“Good neighborhood,” I was told by one refugee from the settlement of Dashalti in Nagorno-Karabkah, “this is when the people live not on the ‘other side’ and are divided by a line, but when they live near and next to one another, when they set up family, they visit one another and national identity does not matter in the least. For many centuries it was believed that the land belongs to those who live on it, who work on it. The rest was invented by the politicians. Who can take away from me my land, my Karabakh? Karabakh is always in my heart. And if this is in the heart of Ashot or Aram, I do not see any problem with it. This means that we must live together. And I strongly believe that this day will come.”
Experience shows us that those who saw with their own eyes sorrow and worry and felt in their own hearts the trouble of their native country will never accept that it is lost. But at the same time they never want to repeat the same horrors, and they never strive for war. All the refugees who talked with us in Azerbaijan want to go back to their small native land and to live peacefully with Armenians.
Shusha, Nagorno Karabakh
We were interested to learn how refugees in Georgia think, and if they think in the same way too. It seems they never have any feeling of hate or disgust when they start to remember their peaceful days in Sukhumi and Tskhinvali. Their strong emotions and love for their native lands prompts their memories of home, of their youth and their neighbors. When you drive in the direction of Gori from Tbilisi, you will see on the right side the village of Tserovani with a huge refugee settlement composed of single apartments. This is just a horrible picture.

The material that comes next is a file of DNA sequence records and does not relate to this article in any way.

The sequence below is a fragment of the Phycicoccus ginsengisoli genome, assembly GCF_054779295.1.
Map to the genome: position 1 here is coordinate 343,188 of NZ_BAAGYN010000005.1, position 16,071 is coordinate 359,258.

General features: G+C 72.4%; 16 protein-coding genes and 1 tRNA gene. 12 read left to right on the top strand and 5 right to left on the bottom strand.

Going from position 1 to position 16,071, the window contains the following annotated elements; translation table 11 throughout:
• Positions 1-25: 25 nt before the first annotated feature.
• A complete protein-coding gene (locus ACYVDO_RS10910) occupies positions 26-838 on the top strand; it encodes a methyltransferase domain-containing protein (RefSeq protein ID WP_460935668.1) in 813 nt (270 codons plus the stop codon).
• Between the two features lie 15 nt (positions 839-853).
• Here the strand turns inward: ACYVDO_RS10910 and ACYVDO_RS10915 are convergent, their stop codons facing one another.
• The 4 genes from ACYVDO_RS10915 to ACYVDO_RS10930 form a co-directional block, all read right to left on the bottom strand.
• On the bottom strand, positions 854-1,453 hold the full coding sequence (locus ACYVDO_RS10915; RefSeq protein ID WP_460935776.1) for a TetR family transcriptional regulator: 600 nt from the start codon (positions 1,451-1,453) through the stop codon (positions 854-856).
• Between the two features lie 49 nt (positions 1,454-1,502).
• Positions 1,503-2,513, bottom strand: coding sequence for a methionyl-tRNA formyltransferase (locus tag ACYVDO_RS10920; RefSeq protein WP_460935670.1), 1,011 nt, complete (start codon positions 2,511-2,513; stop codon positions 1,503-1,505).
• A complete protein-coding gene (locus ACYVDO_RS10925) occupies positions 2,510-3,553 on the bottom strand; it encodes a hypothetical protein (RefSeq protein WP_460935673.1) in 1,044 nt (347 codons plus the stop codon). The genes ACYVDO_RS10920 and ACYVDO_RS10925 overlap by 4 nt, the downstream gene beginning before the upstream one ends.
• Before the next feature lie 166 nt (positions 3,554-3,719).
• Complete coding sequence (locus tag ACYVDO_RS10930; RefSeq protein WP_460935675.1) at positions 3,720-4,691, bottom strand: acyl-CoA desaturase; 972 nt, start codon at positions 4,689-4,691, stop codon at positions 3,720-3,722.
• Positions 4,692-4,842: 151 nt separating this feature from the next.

The sad events of August 2008 led to another 50 000 refugees from South Ossetia, who remained homeless. There are just several settlements like Tserovani in Georgia. So where are the refugees supposed to go? What to do? How to live? The majority of the villages in South Ossetia are destroyed. The huge apple gardens, for which the region was famous, are now devastated. Russian troops ensure that no Georgians are crossing the administrative border. However, this is still where the graves of their ancestors lie.
We talked with a Georgian refugee from the village of Tamarasheni named Otar, and we asked about his plans for the future. “And what can I say,” he replied immediately. “I have an Ossetian daughter in law, her name is Nana and her surname is Plieva. She is married to my elder son. We have Ossetian relatives and nobody ever was imagining such a situation. The enemies were invented only after all of this. I think that there is still time needed, they need time and we need time, but we shall definitely reconcile. In the Caucasus there is no one who is closer than us (Ossetians and Georgians).”
In the fall of 1993, the Georgian population of Abkhazia had much more in common with Abkhazians than with other Georgians. The train line Sukhumi-Sochi-Moscow very well indicated their common interests for contacts, career, study, and business. Not many of them went to Eastern Georgia, and not often, most only went to Tbilisi to see their relatives there. The local inhabitants of Sukhumi, despite of differences in ethnic origin, spoke one common language: Sukhumian. This is a sort of synthesis of Russian with Georgian-Abkhazian-Armenian words and with their own anthroponomy. The word “Vasia” is added at the end of every sentence. Why “Vasia”? Who was this Vasia that he is always remembered by all of Abkhazia? History, unfortunately, remains silent about it.